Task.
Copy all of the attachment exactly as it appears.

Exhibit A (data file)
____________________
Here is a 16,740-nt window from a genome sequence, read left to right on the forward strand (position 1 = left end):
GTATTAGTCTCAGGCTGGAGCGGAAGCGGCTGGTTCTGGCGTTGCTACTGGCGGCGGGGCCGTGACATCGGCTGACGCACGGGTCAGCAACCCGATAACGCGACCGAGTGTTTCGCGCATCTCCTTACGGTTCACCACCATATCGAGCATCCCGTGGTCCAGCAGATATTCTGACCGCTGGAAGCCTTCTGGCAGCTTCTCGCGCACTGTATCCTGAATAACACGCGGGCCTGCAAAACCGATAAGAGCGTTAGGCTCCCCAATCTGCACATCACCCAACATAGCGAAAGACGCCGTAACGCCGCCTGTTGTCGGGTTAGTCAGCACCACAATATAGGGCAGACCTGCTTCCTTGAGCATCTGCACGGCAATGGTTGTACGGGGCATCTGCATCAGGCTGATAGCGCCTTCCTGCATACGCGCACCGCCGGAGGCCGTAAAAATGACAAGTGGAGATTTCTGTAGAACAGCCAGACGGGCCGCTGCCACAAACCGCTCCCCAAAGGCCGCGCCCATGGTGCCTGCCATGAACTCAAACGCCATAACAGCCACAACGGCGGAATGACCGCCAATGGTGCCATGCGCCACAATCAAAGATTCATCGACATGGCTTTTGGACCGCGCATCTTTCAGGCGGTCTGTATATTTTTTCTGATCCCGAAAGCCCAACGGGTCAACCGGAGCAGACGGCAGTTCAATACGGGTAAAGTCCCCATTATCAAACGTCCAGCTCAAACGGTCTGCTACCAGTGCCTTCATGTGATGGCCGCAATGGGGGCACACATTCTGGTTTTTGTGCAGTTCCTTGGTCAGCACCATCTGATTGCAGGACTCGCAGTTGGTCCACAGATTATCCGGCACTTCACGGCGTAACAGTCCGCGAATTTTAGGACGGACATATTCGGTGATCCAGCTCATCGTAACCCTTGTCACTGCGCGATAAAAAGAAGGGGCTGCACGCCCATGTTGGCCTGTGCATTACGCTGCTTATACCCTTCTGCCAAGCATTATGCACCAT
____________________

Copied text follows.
Here is a 16,740-nt window from a genome sequence, read left to right on the forward strand (position 1 = left end):
GTATTAGTCTCAGGCTGGAGCGGAAGCGGCTGGTTCTGGCGTTGCTACTGGCGGCGGGGCCGTGACATCGGCTGACGCACGGGTCAGCAACCCGATAACGCGACCGAGTGTTTCGCGCATCTCCTTACGGTTCACCACCATATCGAGCATCCCGTGGTCCAGCAGATATTCTGACCGCTGGAAGCCTTCTGGCAGCTTCTCGCGCACTGTATCCTGAATAACACGCGGGCCTGCAAAACCGATAAGAGCGTTAGGCTCCCCAATCTGCACATCACCCAACATAGCGAAAGACGCCGTAACGCCGCCTGTTGTCGGGTTAGTCAGCACCACAATATAGGGCAGACCTGCTTCCTTGAGCATCTGCACGGCAATGGTTGTACGGGGCATCTGCATCAGGCTGATAGCGCCTTCCTGCATACGCGCACCGCCGGAGGCCGTAAAAATGACAAGTGGAGATTTCTGTAGAACAGCCAGACGGGCCGCTGCCACAAACCGCTCCCCAAAGGCCGCGCCCATGGTGCCTGCCATGAACTCAAACGCCATAACAGCCACAACGGCGGAATGACCGCCAATGGTGCCATGCGCCACAATCAAAGATTCATCGACATGGCTTTTGGACCGCGCATCTTTCAGGCGGTCTGTATATTTTTTCTGATCCCGAAAGCCCAACGGGTCAACCGGAGCAGACGGCAGTTCAATACGGGTAAAGTCCCCATTATCAAACGTCCAGCTCAAACGGTCTGCTACCAGTGCCTTCATGTGATGGCCGCAATGGGGGCACACATTCTGGTTTTTGTGCAGTTCCTTGGTCAGCACCATCTGATTGCAGGACTCGCAGTTGGTCCACAGATTATCCGGCACTTCACGGCGTAACAGTCCGCGAATTTTAGGACGGACATATTCGGTGATCCAGCTCATCGTAACCCTTGTCACTGCGCGATAAAAAGAAGGGGCTGCACGCCCATGTTGGCCTGTGCATTACGCTGCTTATACCCTTCTGCCAAGCATTATGCACCAT